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Obama Mourns Muhammad Ali: 'A Man Who Fought for Us'

President Obama said he keeps a pair of Ali's gloves on display in his White House study, under an iconic photograph of the young champ.
Image: Muhammad Ali
Muhammad Ali in 1967.Ed Kolenovsky / AP file

President Barack Obama offered his condolences Saturday on the death of Muhammad Ali, joining millions of Americans in recalling how the fighter inspired him.

"Like everyone else on the planet, Michelle and I mourn his passing," Obama said in a statement. "But we’re also grateful to God for how fortunate we are to have known him, if just for a while; for how fortunate we all are that The Greatest chose to grace our time."

Related: Muhammad Ali, 'The Greatest of All Time', Dead at 74

Obama called Ali's wife, Lonnie, to tell her how fortunate he was to have met the former champion and that the worldwide mourning showed how remarkable his life was, a White House spokeswoman said.

Obama said he keeps a pair of Ali's gloves on display in his White House study, under the iconic 1965 photograph of a 22-year-old Ali standing over a fallen Sonny Liston.

"I was too young when it was taken to understand who he was — still Cassius Clay, already an Olympic Gold Medal winner, yet to set out on a spiritual journey that would lead him to his Muslim faith, exile him at the peak of his power, and set the stage for his return to greatness with a name as familiar to the downtrodden in the slums of Southeast Asia and the villages of Africa as it was to cheering crowds in Madison Square Garden," Obama said.

Then-Democratic Senate nominee Barack Obama, working near a photo of a victorious Muhammad Ali standing over his challenger, reads through his keynote address on July 22, 2004.M. Spencer Green / AP, file

"'I am America,' he once declared," Obama continued. “'I am the part you won’t recognize. But get used to me — black, confident, cocky; my name, not yours; my religion, not yours; my goals, my own. Get used to me.' That’s the Ali I came to know as I came of age — not just as skilled a poet on the mic as he was a fighter in the ring, but a man who fought for what was right. A man who fought for us."

The president added: "He wasn’t perfect, of course. For all his magic in the ring, he could be careless with his words, and full of contradictions as his faith evolved. But his wonderful, infectious, even innocent spirit ultimately won him more fans than foes — maybe because in him, we hoped to see something of ourselves."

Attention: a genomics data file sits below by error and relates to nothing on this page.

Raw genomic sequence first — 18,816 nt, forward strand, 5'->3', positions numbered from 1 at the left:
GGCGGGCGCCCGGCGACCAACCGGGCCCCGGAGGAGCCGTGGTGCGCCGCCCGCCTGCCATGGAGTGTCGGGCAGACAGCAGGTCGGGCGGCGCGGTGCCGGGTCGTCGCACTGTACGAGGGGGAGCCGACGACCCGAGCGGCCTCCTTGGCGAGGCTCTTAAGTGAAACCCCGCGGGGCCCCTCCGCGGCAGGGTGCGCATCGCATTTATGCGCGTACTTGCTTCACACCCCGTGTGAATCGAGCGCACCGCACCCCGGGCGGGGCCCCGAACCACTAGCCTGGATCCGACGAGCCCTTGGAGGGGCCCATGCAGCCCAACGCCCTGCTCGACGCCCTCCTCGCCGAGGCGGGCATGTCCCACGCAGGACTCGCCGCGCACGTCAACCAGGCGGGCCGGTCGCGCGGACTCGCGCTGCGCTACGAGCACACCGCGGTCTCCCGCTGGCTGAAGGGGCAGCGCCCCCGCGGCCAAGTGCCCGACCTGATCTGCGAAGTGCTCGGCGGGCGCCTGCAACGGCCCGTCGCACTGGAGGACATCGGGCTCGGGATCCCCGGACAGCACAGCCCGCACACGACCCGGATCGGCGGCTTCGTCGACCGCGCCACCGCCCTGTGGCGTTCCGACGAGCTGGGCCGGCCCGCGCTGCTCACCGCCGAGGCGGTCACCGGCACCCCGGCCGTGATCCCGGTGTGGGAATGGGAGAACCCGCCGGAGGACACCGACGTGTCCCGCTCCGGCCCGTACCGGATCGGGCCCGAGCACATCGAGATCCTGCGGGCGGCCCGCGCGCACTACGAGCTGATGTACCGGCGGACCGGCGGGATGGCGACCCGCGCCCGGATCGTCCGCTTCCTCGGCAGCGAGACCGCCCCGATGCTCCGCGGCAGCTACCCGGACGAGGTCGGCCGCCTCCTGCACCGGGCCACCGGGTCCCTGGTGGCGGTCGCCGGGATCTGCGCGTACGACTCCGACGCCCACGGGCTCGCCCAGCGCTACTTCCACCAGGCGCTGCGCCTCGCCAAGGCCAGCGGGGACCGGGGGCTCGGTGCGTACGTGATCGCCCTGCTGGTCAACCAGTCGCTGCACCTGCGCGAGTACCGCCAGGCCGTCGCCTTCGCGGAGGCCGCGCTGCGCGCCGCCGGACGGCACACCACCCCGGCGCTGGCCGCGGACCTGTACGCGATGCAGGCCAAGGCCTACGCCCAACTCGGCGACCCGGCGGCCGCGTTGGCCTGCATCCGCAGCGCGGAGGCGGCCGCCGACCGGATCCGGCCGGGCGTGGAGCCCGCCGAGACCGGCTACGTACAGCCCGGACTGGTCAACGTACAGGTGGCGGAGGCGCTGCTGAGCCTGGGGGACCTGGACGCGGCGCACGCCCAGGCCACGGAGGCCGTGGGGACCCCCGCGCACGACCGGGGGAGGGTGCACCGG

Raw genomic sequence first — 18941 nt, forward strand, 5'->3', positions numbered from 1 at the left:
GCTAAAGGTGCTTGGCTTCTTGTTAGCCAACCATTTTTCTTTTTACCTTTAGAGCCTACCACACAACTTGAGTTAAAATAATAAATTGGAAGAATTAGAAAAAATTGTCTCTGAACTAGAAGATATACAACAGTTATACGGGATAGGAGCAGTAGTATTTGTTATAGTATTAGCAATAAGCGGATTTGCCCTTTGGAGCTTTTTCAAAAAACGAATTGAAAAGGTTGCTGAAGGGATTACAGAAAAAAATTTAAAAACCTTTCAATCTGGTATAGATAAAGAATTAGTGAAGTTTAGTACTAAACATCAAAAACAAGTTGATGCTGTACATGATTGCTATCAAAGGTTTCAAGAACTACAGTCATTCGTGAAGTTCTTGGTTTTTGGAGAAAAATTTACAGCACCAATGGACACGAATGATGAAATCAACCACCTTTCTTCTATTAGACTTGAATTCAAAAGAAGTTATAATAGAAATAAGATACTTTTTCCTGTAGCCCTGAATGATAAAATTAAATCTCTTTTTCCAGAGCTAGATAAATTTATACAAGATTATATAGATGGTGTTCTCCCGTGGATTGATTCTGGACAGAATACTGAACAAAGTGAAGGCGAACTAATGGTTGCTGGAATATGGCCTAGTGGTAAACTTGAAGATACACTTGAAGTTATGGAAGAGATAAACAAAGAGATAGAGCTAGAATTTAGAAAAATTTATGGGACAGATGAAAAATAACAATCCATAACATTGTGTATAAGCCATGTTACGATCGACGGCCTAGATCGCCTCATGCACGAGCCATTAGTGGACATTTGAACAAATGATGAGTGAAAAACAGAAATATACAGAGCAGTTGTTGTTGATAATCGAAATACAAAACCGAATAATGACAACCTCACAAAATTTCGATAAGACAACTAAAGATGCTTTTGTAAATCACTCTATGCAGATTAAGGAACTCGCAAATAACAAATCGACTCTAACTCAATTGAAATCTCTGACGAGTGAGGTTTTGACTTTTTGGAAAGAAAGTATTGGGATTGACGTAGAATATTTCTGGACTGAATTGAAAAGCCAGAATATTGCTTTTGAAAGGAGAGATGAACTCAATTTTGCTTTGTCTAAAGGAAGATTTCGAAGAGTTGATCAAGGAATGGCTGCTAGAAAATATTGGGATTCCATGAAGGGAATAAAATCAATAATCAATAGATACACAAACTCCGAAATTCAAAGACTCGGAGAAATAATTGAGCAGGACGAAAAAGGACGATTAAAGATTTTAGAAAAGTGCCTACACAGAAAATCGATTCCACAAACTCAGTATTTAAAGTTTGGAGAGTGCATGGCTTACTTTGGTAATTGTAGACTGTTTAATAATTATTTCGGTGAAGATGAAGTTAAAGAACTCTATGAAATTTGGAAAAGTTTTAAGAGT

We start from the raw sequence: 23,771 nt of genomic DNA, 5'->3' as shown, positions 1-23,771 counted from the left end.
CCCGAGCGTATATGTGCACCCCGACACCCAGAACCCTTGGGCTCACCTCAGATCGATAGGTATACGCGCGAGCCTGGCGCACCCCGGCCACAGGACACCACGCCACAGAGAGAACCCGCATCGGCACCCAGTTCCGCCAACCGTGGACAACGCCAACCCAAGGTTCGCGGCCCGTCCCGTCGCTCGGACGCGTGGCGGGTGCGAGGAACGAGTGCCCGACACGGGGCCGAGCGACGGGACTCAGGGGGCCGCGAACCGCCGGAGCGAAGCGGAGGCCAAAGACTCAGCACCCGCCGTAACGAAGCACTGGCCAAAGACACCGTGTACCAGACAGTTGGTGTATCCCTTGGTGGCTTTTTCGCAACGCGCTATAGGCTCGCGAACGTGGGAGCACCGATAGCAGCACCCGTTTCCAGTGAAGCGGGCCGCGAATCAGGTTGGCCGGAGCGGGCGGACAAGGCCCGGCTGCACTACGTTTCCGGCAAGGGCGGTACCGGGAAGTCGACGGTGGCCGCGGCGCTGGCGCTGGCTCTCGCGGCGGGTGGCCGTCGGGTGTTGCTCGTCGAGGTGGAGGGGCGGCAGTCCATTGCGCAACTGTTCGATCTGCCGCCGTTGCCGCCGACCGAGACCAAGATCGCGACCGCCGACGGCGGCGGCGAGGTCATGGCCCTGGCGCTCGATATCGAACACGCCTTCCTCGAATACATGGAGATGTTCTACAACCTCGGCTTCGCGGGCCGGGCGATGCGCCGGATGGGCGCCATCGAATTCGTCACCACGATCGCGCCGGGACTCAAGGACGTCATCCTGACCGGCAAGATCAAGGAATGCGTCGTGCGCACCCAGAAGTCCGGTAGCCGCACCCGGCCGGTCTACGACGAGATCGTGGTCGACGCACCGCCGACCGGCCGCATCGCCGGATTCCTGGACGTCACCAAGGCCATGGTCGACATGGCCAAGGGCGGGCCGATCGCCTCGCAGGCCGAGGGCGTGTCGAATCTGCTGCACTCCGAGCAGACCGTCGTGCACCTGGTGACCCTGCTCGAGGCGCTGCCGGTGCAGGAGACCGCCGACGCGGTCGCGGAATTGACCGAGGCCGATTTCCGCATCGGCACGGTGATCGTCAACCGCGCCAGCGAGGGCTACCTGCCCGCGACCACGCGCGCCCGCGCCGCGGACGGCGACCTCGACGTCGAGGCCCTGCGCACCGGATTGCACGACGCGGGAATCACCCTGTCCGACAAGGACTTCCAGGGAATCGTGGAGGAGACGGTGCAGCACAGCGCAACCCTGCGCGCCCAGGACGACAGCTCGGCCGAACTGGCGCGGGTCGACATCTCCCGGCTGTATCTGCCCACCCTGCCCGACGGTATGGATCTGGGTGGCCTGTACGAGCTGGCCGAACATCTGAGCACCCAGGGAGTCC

Boxing legend Muhammad Ali sits with his wife, Yolanda, as they await the inauguration ceremony of Barack Obama as the 44th President of the United States, in Washington on Jan. 20, 2009.JIM YOUNG / Reuters, file

The two presidents who preceded Obama also mourned Ali on Saturday.

George W. Bush, who honored Ali with the Presidential Medal of Freedom, recalled wondering aloud during the 2005 ceremony how he stayed so "pretty" after so many fights, adding, "It probably had to do with his beautiful soul."

Bush praised Ali as an "iconic and historic figure who thrilled, entertained, influenced and inspired millions. Americans will always be proud to have been in his corner and called him one of our own."

Bill Clinton, stumping for his wife, Hillary, in California, said he'd idolized Ali as a young man. "It was like watching somebody you couldn't decide, is this guy a boxer or a ballerina?" Clinton said. "The way he moved, the speed, the grace. The power. I knew it was something magical.”

Clinton, who will deliver a eulogy at Ali's Friday funeral, recalled watching Ali transform from brash and funny to political and devout — and, finally, to valiant victim of a degenerative disease.

"And to the very end, he was actually astonishingly good humored about the burden of his later years," Clinton said. "So by the time he died, who he was as a person was greater than his legend, which should be all of our goal in life. You want to be better than your publicity, not worse.”

Kailani Koenig contributed.